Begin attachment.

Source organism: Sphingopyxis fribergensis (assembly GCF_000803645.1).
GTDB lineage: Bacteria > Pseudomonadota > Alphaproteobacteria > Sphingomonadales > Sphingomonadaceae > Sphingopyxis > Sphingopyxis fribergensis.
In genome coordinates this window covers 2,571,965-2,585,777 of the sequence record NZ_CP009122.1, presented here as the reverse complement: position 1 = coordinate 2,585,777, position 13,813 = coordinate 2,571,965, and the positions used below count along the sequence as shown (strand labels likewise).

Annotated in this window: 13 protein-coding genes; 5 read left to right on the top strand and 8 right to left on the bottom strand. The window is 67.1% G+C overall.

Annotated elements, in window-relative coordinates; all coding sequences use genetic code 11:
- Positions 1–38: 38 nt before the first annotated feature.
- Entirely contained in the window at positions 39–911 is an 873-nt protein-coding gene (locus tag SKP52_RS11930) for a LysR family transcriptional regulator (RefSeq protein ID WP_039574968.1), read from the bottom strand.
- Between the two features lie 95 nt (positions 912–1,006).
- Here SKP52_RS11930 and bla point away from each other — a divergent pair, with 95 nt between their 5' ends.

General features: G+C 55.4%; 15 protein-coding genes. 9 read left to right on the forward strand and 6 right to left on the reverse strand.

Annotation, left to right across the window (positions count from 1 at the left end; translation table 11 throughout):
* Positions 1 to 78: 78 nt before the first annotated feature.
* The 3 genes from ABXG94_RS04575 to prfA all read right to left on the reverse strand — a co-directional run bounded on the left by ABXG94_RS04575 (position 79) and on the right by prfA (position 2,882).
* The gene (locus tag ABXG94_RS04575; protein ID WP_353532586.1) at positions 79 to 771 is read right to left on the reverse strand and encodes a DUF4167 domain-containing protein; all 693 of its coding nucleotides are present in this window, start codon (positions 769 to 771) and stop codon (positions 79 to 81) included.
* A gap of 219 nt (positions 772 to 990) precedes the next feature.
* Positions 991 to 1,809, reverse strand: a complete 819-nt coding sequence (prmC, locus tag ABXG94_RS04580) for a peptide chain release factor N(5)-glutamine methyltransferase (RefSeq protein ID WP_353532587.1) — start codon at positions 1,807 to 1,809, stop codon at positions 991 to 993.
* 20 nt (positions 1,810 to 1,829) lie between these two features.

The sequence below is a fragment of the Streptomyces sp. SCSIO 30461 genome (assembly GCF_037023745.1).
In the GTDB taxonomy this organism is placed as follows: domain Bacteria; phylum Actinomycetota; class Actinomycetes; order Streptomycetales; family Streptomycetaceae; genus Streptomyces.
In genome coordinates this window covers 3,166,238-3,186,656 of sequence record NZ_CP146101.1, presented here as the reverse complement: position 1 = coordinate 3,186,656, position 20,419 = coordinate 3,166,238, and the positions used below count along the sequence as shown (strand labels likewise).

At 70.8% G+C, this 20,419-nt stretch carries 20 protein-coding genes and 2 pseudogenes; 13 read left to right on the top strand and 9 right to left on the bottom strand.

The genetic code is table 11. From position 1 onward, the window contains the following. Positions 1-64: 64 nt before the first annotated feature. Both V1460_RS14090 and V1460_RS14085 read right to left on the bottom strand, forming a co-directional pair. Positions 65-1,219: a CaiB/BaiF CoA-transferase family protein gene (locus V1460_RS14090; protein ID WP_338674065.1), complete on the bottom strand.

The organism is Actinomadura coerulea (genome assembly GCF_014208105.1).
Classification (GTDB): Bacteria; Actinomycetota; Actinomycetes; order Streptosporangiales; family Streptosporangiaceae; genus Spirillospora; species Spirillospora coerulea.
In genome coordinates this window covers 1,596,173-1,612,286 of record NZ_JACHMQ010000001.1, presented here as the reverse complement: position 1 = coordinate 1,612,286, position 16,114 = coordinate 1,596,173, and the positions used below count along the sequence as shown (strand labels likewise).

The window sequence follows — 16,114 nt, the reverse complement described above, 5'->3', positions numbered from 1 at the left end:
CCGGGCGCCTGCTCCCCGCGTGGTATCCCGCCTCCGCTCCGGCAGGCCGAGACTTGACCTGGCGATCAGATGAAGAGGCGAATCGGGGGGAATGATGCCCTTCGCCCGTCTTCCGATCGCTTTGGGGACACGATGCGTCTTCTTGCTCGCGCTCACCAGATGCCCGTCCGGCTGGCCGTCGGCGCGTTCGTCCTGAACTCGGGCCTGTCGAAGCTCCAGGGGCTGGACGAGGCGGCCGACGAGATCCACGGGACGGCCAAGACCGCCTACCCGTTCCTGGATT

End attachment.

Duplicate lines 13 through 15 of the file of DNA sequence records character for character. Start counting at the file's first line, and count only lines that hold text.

* The 3 genes from ABXG94_RS04575 to prfA all read right to left on the reverse strand — a co-directional run bounded on the left by ABXG94_RS04575 (position 79) and on the right by prfA (position 2,882).
* The gene (locus tag ABXG94_RS04575; protein ID WP_353532586.1) at positions 79 to 771 is read right to left on the reverse strand and encodes a DUF4167 domain-containing protein; all 693 of its coding nucleotides are present in this window, start codon (positions 769 to 771) and stop codon (positions 79 to 81) included.
* A gap of 219 nt (positions 772 to 990) precedes the next feature.